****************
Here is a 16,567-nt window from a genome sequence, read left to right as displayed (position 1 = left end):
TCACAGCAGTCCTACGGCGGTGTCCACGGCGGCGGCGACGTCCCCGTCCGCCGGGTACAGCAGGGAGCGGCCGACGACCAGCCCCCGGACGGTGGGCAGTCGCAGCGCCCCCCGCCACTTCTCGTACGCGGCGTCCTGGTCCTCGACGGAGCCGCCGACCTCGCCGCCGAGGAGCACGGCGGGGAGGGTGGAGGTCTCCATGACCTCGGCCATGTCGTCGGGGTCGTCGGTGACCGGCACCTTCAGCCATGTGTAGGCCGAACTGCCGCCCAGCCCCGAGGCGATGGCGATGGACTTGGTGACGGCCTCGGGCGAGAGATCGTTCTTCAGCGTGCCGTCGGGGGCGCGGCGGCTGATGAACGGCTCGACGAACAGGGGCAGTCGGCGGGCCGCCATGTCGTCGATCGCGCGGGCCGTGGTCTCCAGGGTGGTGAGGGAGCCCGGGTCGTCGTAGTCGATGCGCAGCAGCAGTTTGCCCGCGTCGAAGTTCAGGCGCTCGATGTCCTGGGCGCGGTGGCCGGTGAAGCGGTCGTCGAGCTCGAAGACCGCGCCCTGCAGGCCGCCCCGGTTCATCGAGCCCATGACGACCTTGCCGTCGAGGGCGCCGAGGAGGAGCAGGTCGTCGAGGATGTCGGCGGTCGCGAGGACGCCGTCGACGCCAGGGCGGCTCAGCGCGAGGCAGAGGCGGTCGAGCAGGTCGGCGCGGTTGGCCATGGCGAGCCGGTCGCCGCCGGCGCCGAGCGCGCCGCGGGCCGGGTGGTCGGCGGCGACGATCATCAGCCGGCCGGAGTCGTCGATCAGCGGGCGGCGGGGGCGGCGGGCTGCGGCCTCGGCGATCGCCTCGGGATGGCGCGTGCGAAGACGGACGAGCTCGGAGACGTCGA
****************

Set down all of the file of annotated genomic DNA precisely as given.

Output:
Here is a 16,567-nt window from a genome sequence, read left to right as displayed (position 1 = left end):
TCACAGCAGTCCTACGGCGGTGTCCACGGCGGCGGCGACGTCCCCGTCCGCCGGGTACAGCAGGGAGCGGCCGACGACCAGCCCCCGGACGGTGGGCAGTCGCAGCGCCCCCCGCCACTTCTCGTACGCGGCGTCCTGGTCCTCGACGGAGCCGCCGACCTCGCCGCCGAGGAGCACGGCGGGGAGGGTGGAGGTCTCCATGACCTCGGCCATGTCGTCGGGGTCGTCGGTGACCGGCACCTTCAGCCATGTGTAGGCCGAACTGCCGCCCAGCCCCGAGGCGATGGCGATGGACTTGGTGACGGCCTCGGGCGAGAGATCGTTCTTCAGCGTGCCGTCGGGGGCGCGGCGGCTGATGAACGGCTCGACGAACAGGGGCAGTCGGCGGGCCGCCATGTCGTCGATCGCGCGGGCCGTGGTCTCCAGGGTGGTGAGGGAGCCCGGGTCGTCGTAGTCGATGCGCAGCAGCAGTTTGCCCGCGTCGAAGTTCAGGCGCTCGATGTCCTGGGCGCGGTGGCCGGTGAAGCGGTCGTCGAGCTCGAAGACCGCGCCCTGCAGGCCGCCCCGGTTCATCGAGCCCATGACGACCTTGCCGTCGAGGGCGCCGAGGAGGAGCAGGTCGTCGAGGATGTCGGCGGTCGCGAGGACGCCGTCGACGCCAGGGCGGCTCAGCGCGAGGCAGAGGCGGTCGAGCAGGTCGGCGCGGTTGGCCATGGCGAGCCGGTCGCCGCCGGCGCCGAGCGCGCCGCGGGCCGGGTGGTCGGCGGCGACGATCATCAGCCGGCCGGAGTCGTCGATCAGCGGGCGGCGGGGGCGGCGGGCTGCGGCCTCGGCGATCGCCTCGGGATGGCGCGTGCGAAGACGGACGAGCTCGGAGACGTCGA